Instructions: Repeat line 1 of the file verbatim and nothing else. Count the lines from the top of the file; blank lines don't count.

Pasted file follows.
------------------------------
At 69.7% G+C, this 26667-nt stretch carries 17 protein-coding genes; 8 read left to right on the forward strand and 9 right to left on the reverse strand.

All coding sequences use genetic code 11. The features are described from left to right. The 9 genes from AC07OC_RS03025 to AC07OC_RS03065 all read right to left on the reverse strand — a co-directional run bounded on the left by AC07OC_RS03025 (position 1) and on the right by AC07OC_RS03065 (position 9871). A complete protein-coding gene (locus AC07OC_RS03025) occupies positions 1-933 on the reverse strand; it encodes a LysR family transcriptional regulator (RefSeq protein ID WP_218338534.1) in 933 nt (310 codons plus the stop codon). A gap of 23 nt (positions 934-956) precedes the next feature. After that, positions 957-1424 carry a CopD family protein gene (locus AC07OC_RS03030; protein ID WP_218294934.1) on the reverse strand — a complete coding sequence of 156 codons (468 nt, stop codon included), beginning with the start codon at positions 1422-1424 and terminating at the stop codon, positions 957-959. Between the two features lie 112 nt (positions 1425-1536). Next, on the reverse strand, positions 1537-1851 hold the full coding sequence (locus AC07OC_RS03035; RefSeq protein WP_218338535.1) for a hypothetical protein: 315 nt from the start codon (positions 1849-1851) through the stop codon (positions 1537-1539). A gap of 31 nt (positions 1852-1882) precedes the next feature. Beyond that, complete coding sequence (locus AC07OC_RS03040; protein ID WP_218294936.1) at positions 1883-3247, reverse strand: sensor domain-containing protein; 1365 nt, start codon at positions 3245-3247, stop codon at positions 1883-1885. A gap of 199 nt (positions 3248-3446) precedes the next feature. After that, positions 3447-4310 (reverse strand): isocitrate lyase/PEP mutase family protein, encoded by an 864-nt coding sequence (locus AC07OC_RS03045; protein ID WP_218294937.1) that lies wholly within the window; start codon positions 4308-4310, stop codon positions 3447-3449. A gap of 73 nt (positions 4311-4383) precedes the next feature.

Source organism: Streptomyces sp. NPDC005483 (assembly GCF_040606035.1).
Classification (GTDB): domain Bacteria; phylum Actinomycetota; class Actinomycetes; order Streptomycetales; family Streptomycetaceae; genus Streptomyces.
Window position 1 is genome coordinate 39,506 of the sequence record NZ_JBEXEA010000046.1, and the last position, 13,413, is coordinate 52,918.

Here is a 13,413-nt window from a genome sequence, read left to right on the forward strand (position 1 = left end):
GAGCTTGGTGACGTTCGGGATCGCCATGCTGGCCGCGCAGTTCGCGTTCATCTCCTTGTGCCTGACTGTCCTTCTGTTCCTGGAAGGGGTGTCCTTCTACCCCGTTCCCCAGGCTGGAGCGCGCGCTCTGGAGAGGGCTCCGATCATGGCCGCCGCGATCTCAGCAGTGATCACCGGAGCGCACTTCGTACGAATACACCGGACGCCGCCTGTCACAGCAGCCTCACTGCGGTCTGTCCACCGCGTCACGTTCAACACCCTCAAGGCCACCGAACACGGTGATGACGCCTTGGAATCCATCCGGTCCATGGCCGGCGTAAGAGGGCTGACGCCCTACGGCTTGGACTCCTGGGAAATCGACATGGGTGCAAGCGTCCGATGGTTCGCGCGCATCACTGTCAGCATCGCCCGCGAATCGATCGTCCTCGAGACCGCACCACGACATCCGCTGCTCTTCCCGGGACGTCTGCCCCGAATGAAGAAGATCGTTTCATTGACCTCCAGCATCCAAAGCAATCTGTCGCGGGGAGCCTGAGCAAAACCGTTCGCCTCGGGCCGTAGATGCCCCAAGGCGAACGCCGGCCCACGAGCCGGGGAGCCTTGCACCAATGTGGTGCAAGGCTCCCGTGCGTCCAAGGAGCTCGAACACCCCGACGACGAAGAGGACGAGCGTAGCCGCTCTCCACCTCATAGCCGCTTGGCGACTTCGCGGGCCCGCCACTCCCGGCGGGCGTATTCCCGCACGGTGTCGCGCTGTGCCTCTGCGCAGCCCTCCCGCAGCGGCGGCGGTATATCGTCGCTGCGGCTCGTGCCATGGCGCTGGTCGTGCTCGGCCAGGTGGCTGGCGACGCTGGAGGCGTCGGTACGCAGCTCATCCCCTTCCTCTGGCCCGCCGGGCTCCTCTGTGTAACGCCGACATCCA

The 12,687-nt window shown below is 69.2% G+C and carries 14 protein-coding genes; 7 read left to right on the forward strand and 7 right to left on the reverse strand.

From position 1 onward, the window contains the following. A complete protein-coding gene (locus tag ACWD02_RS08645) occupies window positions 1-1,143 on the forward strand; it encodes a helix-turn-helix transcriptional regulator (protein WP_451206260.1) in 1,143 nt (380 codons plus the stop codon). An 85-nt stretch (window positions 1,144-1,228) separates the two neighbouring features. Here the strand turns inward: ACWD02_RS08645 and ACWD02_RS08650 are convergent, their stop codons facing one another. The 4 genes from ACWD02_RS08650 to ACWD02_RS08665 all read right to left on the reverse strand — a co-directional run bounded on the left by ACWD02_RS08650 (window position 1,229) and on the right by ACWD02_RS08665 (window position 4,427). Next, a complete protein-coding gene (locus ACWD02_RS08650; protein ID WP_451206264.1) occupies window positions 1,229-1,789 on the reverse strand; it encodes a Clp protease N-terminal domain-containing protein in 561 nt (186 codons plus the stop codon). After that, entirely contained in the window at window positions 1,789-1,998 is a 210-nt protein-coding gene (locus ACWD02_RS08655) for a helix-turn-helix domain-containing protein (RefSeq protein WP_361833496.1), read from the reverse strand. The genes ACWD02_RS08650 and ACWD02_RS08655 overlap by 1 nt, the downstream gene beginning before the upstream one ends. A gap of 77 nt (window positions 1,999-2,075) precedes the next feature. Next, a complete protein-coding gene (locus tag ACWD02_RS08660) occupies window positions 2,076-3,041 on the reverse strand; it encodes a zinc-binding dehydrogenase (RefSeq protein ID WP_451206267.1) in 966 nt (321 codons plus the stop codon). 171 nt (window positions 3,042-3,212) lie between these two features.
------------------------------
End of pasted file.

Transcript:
At 69.7% G+C, this 26667-nt stretch carries 17 protein-coding genes; 8 read left to right on the forward strand and 9 right to left on the reverse strand.